2. 2. Race: Rapes are most frequently intraracial (within races), but interracial (between races) rapes have been on the rise. <br />Age: Women between the ages of 16 and 20 are the more frequently raped than any other age group of women. <br />Patterns of RapeInfluencing Factors JQ<br />2<br />Chapter 5<br />
    3. 3. Situational factors:<br /> -Time of year<br /> -Acquaintance/Date Rapes<br /> -Stranger Rapes<br /> -Attackers look for similar characteristics in their victims<br />Patterns of RapeInfluencing Factors- Continued JQ<br />3<br />Chapter 5<br />
    4. 4. Gang rapes account for 40%+ rapes reported to police.<br />Gang rapists are typically 14-19, from low-income families, and are members of street gangs. <br />Solicit their victims in many ways:<br /> -Drive around looking for unsuspecting victim<br /> -May use force and weapons to kidnap victims<br /> -Victim has a “date” with gang member, she is then taken to a remote place where the gang rapes her<br />Gang rapes take place at a variety of educational institutions. <br />Gang Rape JQ<br />4<br />Chapter 5<br />
    5. 5. Most frequent form of rape<br />Victim knows her attacker<br />Most frequently attackers use verbal aggression and psychological coercion to persuade the victim.<br />More than half of all female college students experience sexual assault and 15% experience forcible rape at the hands of a date.<br />The more sexually active the attacker is, the more likely he will be to date rape.<br />Acquaintance/Date Rape JQ<br />5<br />Chapter 5<br />
    6. 6. Gillen and Muncer (1995) set to find out the perceptions people view as causes of date rape, identification of relationship between causes, and differences in perceptions of date rape between men and women. <br />Men and women had very different opinions about causes of rape. <br />Men blamed date rape on women’s drunkenness and flirtatiousness while the women blamed it on men’s drunkenness and their need for domination. <br />Perceptions of Causes of Date Rape JQ<br />6<br />Chapter 5<br />
    7. 7. Rape-free schools: Imposes hefty penalties for committing rape.<br />Rape-prone schools: Schools that are known for partying. Alcohol can certainly effect decision making.<br /> -Aggression is more socially acceptable of men.<br /> -Fraternities and comparable social organizations are thought to influence rape decisions.<br /> -Male athletes are more likely than any other male students to rape.<br />Campus Rape JQ<br />7<br />Chapter 5<br />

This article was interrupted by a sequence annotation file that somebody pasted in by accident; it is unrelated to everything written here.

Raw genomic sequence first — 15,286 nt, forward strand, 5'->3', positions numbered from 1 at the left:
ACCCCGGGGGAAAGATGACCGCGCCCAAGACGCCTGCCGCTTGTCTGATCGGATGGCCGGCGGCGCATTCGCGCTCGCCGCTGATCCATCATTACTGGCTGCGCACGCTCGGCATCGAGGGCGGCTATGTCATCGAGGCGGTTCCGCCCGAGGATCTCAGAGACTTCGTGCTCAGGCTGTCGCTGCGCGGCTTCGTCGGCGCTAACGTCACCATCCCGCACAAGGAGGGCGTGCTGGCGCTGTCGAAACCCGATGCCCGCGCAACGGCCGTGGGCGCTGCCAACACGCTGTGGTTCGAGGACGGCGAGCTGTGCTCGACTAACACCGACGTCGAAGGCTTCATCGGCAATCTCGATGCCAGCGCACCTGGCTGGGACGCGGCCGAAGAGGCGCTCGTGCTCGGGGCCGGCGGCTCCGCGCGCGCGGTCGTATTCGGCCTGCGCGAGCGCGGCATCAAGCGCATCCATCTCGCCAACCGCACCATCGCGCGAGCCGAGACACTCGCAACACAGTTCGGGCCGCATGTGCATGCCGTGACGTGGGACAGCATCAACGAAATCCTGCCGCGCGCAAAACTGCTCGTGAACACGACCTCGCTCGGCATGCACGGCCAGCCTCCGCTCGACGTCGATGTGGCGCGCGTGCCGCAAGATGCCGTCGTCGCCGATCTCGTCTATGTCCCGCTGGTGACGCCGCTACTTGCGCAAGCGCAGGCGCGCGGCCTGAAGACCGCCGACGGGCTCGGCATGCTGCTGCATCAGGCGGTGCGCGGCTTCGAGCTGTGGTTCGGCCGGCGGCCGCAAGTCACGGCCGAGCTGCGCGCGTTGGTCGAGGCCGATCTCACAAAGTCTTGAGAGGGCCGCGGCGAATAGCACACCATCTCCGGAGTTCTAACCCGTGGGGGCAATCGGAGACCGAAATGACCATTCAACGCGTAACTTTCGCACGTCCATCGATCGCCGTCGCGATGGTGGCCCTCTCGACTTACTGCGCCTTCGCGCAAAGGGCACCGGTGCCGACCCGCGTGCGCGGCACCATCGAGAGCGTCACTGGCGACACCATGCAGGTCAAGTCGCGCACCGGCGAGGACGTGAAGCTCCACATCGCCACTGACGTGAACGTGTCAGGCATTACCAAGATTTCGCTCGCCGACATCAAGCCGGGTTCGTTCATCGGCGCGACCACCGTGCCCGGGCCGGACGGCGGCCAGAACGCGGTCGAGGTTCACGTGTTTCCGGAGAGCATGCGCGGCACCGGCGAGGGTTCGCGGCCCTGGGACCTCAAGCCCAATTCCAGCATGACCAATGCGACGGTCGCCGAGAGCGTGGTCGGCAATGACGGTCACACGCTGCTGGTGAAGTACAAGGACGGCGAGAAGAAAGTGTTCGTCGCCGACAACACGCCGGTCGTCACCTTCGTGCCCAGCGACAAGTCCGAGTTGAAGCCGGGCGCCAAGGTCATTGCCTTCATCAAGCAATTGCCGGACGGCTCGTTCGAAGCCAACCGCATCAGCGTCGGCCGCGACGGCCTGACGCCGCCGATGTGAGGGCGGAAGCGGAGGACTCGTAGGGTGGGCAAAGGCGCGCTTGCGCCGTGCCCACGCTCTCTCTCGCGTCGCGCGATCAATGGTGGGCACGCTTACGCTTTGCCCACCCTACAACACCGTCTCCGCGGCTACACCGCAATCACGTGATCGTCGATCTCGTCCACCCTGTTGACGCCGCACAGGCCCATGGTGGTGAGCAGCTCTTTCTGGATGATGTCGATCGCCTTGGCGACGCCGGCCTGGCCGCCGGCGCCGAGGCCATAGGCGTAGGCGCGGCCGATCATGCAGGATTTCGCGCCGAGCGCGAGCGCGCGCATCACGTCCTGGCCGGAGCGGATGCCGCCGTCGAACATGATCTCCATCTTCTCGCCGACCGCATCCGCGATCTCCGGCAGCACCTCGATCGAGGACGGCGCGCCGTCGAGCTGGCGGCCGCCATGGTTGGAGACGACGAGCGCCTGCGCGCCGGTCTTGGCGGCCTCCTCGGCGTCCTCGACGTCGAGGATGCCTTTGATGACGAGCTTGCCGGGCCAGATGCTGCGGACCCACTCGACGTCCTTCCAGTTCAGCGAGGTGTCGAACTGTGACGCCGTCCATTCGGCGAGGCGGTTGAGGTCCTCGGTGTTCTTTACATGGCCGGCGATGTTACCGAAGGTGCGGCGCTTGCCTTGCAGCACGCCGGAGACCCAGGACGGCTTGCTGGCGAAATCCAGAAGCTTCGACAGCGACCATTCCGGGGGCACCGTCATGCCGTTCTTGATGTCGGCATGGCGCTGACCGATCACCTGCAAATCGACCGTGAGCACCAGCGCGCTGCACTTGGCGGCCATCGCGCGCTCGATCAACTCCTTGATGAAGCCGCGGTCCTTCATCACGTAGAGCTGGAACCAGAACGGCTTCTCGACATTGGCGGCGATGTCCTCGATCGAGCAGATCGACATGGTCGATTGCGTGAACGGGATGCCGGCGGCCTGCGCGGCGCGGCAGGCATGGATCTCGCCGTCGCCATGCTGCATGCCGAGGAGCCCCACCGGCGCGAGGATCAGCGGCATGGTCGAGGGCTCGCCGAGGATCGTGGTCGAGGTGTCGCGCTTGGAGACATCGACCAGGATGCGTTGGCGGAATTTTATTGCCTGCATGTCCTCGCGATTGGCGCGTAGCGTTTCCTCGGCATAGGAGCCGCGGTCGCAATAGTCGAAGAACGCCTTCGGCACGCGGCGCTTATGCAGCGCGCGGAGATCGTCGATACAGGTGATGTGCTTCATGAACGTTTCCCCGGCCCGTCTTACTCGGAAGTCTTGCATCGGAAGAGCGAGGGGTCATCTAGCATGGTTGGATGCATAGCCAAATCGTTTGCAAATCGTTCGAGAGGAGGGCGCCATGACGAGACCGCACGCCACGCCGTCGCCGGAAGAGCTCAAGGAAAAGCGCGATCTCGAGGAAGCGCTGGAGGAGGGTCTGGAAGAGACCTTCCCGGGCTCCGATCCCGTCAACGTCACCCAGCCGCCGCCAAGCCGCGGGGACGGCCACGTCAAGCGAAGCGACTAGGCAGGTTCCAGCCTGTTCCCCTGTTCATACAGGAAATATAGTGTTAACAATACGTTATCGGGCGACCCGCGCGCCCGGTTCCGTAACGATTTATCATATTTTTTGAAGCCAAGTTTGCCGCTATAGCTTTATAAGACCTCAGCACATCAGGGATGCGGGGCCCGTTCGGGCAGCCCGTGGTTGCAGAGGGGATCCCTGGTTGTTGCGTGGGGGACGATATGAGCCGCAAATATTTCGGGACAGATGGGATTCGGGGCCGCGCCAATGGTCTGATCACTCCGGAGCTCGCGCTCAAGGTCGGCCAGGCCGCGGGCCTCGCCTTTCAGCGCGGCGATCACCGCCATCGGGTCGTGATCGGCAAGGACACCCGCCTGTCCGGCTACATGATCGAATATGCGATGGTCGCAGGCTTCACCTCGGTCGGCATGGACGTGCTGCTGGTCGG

8. 8. Do victims ask for it? <br />Where does this concept come from? <br /> -The idea of victim precipitation is a “biased, male-centered view of the event”(Thio, p. 91).<br />Many young adults feel it is acceptable to finish the sex act if the victim initially consents but changes her mind. <br />Victim Precipitation JQ<br />8<br />Chapter 5<br />
    9. 9. Survivor’s responses vary due to degree of violence in rape and whether the rape was committed by an acquaintance or stranger.<br />Survivors may also suffer further abuse at the hands of the police and courts.<br />Consequences of Rape for the VictimJQ<br />9<br />Chapter 5<br />
    10. 10. All victims go through 2 phases of disorganization:<br />-Acute disorganization: shock, humiliation, blame, embarrassment, and extreme fear<br />-Lingering disorganization: phobic reactions such as fear of men and fear of sex (may last several months-years)<br />The victims may take the event harder if there has been a life changing event within the past year, such as a divorce, death in the family, loss of job, etc. <br />Victims suffer from greater rates of divorce and unemployment after the rape.<br />Survivor’s Response JQ<br />10<br />Chapter 5<br />
    11. 11. Victims of stranger rape:<br />More likely to have persistent depression and fear <br />Survivors of acquaintance rape:<br />More likely to blame self and have more distrust for men<br />Survivor Responses Continued JQ<br />11<br />Chapter 5<br />
    12. 12. Police:<br />-Accused of being insensitive to victims and asking inappropriate questions<br />Courts:<br />-Rapist is seen as “innocent until proven guilty”<br />-Victim is seen as “guilty until proven innocent”<br />Reporting to Police and Pressing Charges JQ<br />12<br />Chapter 5<br />
    13. 13. Treating women like men’s property<br />Husbands raping their wives<br />Using women in masculinity contests<br />Myth that women ask for it<br />Sex researchers suggest anywhere from 30-60% of women have rape fantasies<br />Socializing girls to be victims <br />Social expectations<br />Media<br />Culture of Rape JQ<br />13<br />Chapter 5<br />
    14. 14. “Women, by existing, triggers in men the desire to pursue ‘easy, anonymous, impersonal, encumbered sex’ with an ‘endless’ succession of women’”(Segal, 2001, p. 88-89; quoting Charles Darwin’s view or rape).<br />Boys are taught that heterosexual activity makes they more manly.<br />“Sexually motivated aggression may well provide some alleviation of men’s dread of their own weakness, while blaming and punishing women for its existence” (Segal, p. 89). <br />Why Men Rape JQ<br />14<br />Chapter 5<br />
    15. 15. Wartime has been a time when rape was accepted and encouraged throughout history.<br />These rapes were dehumanizing and brutal.<br />Some cultures believed that these women were now of no value. They were thrown out of their homes or even killed. The men of the families believed that the women brought dishonor and shame and thus were justified.<br />Sexual violence increased during wartime and believed to be part of the conflict.<br />“Least condemned and most silenced”<br />15<br />Chapter 5<br />Global Perspective on Wartime RapeMelinda Brown<br />
    16. 16. In the United States, a woman is sexually assaulted or raped every six minutes. 85% of victims know their attackers and 84% of rapes will go unreported.<br />16<br />Chapter 5<br />Why Men Rape Woman MB<br />